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  • Do you think improving or working on soft skills is vital?

    I already fixed all the easy things. It’s the things that are hard that linger and pulls people back; causing failures in their business. I think as soon as people focus on developing soft skills they’ll begin to improve their business. Soft skills are things like anger management, emotional management, emotional intelligence, goal setting, etc. There are about 30 different fields under which you can call soft business skills or productivity skills. Everyone has a few that really hold them back. As soon as they fix it, their business shoots through the roof. Because they’ve already solved a whole bunch of other ones. They just need to solve the ones that are currently holding them back. Which is really the hard part. Then you usually hit a plateau. Plateau and then I fix something in myself that used to hold me back and I’ll leg up you know and then again plateau, plateau, plateau and then leg up so on. Self Development is Crucial for Long-Term Business Success

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  • How do you think one could overcome stress?

    There are many things people can do to relieve stress. Eat better, sleep better, exercise more. Those are all things that will put you in a better state of mind. Do more meditative tasks, not necessarily meditate but like take a walk without your phone. Something that gets your better part of your brain working. So those are a few immediate steps to get motivated right now. Improve your thinking so that your reptilian brain doesn’t completely take over. Because if you’re 24/7 in front of the computer stressing, naturally you’re just not going to listen to sound advice. Following bad decisions over and over will continue leading to bad decisions which will lead to a lack of success. Lack of success will lead to low confidence, low confidence will lead to quitting and so that’s why people fail.

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  • Do you think stress has the power to alter one's brain?

    Going back to soft business skills. There is a really interesting thing that no one ever talks about. There’s something that happens to your brain. Why do most people go into business online? It’s rarely out of a hobby. Because if that was the case they would have already been in online business. If that’s the case, they’d already been the kind of nerds that are in on it. It’s usually people who maybe have a financial hardship that needs extra income. And financial income causes some of the worst kind of stress you can have. So for people starting out when they’re in stress… And usually, when they’re first starting out, they’re totally stressed.

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  • What Tendencies are Holding You Back When It Comes In Terms Of Business And Life?

    So it’s really our human tendencies. Like some people may procrastinate. Some might have low confidence. Some people might have a hard time being accountable to themselves. I see this a lot, they get really excited. They’re like “oh I’m going to totally do this” and then they don’t do it. They don’t have the self-discipline. So it’s really super basic human things that are hard to fix. Because if they were easy to fix, whoever has them would already be fixed them. For example, the focus is a huge one. Let’s say I’ve solved goal setting. For me, that seemed to be easy, but staying focused is like a never-ending thing that’s hard to maintain.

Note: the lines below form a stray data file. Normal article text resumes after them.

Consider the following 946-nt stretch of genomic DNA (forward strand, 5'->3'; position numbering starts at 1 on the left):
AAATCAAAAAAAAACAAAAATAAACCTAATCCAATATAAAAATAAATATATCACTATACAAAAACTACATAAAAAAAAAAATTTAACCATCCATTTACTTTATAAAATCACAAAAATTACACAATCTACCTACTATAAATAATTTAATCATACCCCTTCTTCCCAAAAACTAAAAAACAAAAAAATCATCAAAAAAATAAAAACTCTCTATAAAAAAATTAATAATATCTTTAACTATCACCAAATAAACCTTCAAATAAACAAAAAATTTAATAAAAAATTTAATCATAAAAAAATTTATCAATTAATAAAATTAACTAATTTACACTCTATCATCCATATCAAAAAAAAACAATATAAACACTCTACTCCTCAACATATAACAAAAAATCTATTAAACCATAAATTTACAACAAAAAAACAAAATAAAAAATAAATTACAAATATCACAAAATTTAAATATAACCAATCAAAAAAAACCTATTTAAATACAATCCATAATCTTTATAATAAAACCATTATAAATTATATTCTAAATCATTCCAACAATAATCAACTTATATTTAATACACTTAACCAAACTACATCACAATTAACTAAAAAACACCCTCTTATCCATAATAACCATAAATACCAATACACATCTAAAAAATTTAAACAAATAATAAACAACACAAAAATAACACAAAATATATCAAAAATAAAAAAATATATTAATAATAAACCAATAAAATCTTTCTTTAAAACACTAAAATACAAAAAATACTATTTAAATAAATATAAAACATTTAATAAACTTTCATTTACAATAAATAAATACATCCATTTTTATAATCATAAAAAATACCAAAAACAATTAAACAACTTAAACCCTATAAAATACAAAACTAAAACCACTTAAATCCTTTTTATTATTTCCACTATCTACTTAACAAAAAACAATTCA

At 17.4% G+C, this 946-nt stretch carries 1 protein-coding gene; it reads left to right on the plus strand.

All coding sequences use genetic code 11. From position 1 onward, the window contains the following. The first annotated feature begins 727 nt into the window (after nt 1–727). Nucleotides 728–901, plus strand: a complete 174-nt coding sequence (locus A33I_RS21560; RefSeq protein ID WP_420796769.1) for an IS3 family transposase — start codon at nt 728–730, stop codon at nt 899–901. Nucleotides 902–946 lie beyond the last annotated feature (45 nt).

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  • What do you have to say about coming across failures?

    I remember my first success. It was right after a real, real struggling business that ended up failing. But through that failure, I had to figure out so many solutions and things on my own that it actually made me a stronger entrepreneur. It taught me what real hustle is and then on top of I gained experience I feel like I’d rather have avoided. But it made me a stronger entrepreneur. A lot of people do say that it’s not necessary to fail like Peter Thiel. You know he has a big theme that he doesn’t think people should fail. I think it’s debatable. I feel like that failure gave me a lot of really hard experience. I also know it’s really hard to talk about your failures. Because you know you don’t like to admit your failings (it becomes an ego thing) because I fail more than I’d like to admit.

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  • What was your way of start that you would like to tell people as to not commit the mistakes?

    I have been in so many industries. I was in San Francisco during the.com boom in the late 90s and you know I just caught the bug. I wanted to do startups. It was very electrifying! It had so many promises. When I finished high school, it was like wide open for me and I jumped in and I rode that way up. And I it rode the way down and it just never stopped and I was always like “really?!” But the main thing that really persisted personally, was pursuing my own ideas in the beginning they flopped completely because I liked my ideas but I didn’t know the business. So making those mistakes on top of my ideas at first, led me to spectacular failures. Then they were just okay failures. Then they were kind of successful. Then I just started slowly becoming a little bit… Well, I’m not going to say successful, but you know, the things I had been doing started getting better and better over time. So it’s just kind of an evolution. Mostly the theme that I’ve had is: I like pursuing my own ideas. And I think that’s true for everybody. I like it so much that it really pushes me, like a lot of people like it but not everyone takes action on it.